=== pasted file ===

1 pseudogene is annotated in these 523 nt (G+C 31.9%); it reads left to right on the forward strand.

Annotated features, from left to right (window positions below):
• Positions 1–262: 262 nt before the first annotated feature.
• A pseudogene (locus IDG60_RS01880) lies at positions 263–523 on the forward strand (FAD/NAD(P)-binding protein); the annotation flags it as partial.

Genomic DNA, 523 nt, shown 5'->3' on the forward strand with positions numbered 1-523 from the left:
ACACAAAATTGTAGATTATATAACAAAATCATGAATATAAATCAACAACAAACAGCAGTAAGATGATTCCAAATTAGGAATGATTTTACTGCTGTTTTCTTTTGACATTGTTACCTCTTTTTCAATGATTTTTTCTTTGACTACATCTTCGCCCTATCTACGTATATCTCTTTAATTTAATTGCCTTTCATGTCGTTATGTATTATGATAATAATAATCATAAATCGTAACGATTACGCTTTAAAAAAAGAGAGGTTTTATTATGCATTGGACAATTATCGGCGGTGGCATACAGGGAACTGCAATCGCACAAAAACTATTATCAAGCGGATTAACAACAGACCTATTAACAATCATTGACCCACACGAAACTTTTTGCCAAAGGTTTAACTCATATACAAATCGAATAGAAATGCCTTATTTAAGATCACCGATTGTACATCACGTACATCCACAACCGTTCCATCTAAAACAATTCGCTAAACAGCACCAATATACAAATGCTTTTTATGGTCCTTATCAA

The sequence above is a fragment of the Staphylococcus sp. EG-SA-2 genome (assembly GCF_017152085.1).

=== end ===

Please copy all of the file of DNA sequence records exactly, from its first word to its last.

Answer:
1 pseudogene is annotated in these 523 nt (G+C 31.9%); it reads left to right on the forward strand.

Annotated features, from left to right (window positions below):
• Positions 1–262: 262 nt before the first annotated feature.
• A pseudogene (locus IDG60_RS01880) lies at positions 263–523 on the forward strand (FAD/NAD(P)-binding protein); the annotation flags it as partial.

Genomic DNA, 523 nt, shown 5'->3' on the forward strand with positions numbered 1-523 from the left:
ACACAAAATTGTAGATTATATAACAAAATCATGAATATAAATCAACAACAAACAGCAGTAAGATGATTCCAAATTAGGAATGATTTTACTGCTGTTTTCTTTTGACATTGTTACCTCTTTTTCAATGATTTTTTCTTTGACTACATCTTCGCCCTATCTACGTATATCTCTTTAATTTAATTGCCTTTCATGTCGTTATGTATTATGATAATAATAATCATAAATCGTAACGATTACGCTTTAAAAAAAGAGAGGTTTTATTATGCATTGGACAATTATCGGCGGTGGCATACAGGGAACTGCAATCGCACAAAAACTATTATCAAGCGGATTAACAACAGACCTATTAACAATCATTGACCCACACGAAACTTTTTGCCAAAGGTTTAACTCATATACAAATCGAATAGAAATGCCTTATTTAAGATCACCGATTGTACATCACGTACATCCACAACCGTTCCATCTAAAACAATTCGCTAAACAGCACCAATATACAAATGCTTTTTATGGTCCTTATCAA

The sequence above is a fragment of the Staphylococcus sp. EG-SA-2 genome (assembly GCF_017152085.1).